FIG. 1 is an elevated schematic view, partly in cross section, illustrating the earth's subsurface having a borehole and having the apparatus of the present invention suspended therein and also showing the surface control unit which is used in conjunction with the apparatus according to the present invention;
FIG. 2 is an expanded elevated view, partly in cross section, of the apparatus according to the present invention.
Referring now to the drawing in more detail for a more complete description of the invention, in FIG. 1 is shown a well perforating apparatus 10 suspended on a tubing string 11 in a well bore 12 in which a well pipe string or casing 17 has been run and set in place by a cement sheath. The tubing string 11 contains electrical cables 14 and 39 which extend to the earth's surface in a manner known to those in the art and is connected to the surface control panel 15. Quite obviously, if desired, cables 14 and 39 can be combined in a single cable. The perforator apparatus 10, as is shown in more detail in FIG. 2, contains a plurality of shaped charges or other such well known perforating elements, for example, bullet perforators. A conventional well packer 16 is set in the casing 17 after the apparatus 10 is in a position in the earth borehole opposite the formation to be perforated in a manner well known to those skilled in the art. The packer 16 is used to restrict fluid movement to the area below the packer as will be more readily appreciated from the description given hereinafter.
Referring now to FIG. 2, there is illustrated in greater detail the apparatus 10 according to the present invention. The top sub 20 of apparatus 10 contains a DC motor 21 coupled to a rotary pump 22 through an appropriate gear box. The rotary pump is pressure balanced by drawing on well fluid through inlet 23 for intake at the hydrostatic head existing at the point of operation. A floating piston 24 contained within the fluid reservoir 25 is arranged such that the rotary pump 22 transfers well fluid to the top side of the floating piston 24. The reservoir 25 is filled with a compatible perforating fluid which may be, for example, water with starch or CMC to reduce filtration, or oil containing a soluble fluid loss additive or some other such completion fluids such as those disclosed in U.S. Pat. No. 2,898,294 entitled "Well Completion Fluids," or in U.S. Pat. No. 2,894,584 entitled "Well Completion," each of such patents being issued to G. G. Priest et al. It should be appreciated that the reservoir 25 is preferably sufficiently large to equal or exceed the volume of the annulus area between the shield 26 hereinafter described and the casing 17 along the length of the perforating section. The reservoir 25 is connected by means of a port 27 having a check valve consisting of the ball 28 and cage 29 and by lower port 30 into the annulus formed between the protective shield 26 and the perforating section 31. Although not illustrated, it should be appreciated that the perforating elements 32-38 and 50 are connected in a conventional manner to the conductive cable 39 which passes along with cable 14 to the earth's surface to enable activation of these elements.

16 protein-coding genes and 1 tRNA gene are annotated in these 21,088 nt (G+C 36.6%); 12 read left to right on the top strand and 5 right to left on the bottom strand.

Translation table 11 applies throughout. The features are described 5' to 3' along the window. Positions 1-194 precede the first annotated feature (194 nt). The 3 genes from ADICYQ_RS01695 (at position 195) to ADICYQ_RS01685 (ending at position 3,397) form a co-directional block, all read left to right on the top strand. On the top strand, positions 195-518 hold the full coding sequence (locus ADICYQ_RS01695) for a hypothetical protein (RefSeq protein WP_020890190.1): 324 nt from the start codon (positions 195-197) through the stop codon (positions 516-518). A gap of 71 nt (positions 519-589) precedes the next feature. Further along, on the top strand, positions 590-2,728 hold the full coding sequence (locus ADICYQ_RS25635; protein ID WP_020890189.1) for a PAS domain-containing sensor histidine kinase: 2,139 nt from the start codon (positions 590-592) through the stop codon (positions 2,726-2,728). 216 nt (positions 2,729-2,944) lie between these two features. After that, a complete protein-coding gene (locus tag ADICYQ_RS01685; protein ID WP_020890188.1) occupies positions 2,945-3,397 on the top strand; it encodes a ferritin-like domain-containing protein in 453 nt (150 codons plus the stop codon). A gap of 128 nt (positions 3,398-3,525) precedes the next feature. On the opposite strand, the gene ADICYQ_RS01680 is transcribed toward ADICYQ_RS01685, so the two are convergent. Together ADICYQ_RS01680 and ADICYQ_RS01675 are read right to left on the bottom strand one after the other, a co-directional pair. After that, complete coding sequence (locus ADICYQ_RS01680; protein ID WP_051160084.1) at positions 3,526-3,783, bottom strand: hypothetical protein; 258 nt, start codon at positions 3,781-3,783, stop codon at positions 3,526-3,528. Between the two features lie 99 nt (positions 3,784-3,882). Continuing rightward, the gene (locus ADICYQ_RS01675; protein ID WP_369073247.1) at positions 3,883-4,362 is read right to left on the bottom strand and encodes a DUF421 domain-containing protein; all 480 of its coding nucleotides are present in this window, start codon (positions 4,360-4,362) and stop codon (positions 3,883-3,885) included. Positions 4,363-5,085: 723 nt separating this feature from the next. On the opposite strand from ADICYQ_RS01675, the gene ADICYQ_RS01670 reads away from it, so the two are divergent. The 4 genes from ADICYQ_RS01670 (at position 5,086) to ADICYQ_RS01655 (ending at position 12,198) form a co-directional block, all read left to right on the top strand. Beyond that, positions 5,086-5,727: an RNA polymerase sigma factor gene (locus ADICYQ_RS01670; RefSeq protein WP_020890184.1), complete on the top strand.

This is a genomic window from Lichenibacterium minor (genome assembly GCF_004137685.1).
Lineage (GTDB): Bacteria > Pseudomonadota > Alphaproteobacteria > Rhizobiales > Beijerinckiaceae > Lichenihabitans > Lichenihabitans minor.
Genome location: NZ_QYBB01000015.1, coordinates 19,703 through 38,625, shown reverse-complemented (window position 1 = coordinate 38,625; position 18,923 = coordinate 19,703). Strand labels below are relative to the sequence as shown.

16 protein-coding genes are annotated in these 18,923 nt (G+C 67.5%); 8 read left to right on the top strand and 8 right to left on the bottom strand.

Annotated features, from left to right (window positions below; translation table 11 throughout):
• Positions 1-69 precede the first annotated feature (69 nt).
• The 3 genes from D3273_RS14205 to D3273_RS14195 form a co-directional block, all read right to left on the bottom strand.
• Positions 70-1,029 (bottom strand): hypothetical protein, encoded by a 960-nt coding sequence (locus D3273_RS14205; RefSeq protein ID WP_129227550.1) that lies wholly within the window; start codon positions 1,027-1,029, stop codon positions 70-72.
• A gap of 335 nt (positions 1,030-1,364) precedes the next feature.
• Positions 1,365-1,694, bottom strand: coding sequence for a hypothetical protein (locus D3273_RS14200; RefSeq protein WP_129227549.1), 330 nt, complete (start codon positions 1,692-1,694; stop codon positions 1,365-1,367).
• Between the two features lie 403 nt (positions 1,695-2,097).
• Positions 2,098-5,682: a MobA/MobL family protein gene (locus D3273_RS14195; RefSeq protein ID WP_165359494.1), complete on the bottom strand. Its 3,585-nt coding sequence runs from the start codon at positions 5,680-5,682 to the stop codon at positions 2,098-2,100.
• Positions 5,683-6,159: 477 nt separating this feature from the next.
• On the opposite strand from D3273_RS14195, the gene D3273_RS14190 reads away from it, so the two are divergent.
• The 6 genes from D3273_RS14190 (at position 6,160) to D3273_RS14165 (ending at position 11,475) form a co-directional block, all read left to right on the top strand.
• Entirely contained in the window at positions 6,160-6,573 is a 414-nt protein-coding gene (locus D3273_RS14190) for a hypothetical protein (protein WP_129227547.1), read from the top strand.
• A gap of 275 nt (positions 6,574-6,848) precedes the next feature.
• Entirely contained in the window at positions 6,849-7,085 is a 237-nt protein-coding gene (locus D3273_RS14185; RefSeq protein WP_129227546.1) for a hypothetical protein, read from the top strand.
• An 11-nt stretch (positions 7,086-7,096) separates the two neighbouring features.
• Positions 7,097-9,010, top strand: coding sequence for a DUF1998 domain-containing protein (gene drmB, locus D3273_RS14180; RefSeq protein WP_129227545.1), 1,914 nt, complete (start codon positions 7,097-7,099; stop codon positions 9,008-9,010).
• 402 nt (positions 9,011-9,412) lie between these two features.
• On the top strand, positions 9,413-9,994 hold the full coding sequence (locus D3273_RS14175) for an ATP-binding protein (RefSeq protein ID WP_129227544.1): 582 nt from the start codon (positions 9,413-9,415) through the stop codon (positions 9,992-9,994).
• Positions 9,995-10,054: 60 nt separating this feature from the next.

A sand control medium is carried within the annulus formed by the protective shield 26 and the perforating section 31. The lower portion of the shield 26 has a port 41 which allows the compatible perforating fluid to be pumped out through the lower end of the annulus but which has a screen 42 thereover which maintains the sand control medium therein. The sand control medium is preferably comprised of gravel or other such elements well known in the art of "gravel packing" which are sized to be slightly larger than the holes formed within the protective shield by the perforating elements during operation of the apparatus. Smaller gravel, glass beads, sand or other such medium are either interspersed within the larger gravel or placed between the larger gravel and the perforating element 31 to provide a control over the sand in the formations being produced. Spacers 43 help to maintain the concentricity of the shield 26 with respect to the perforator section 31.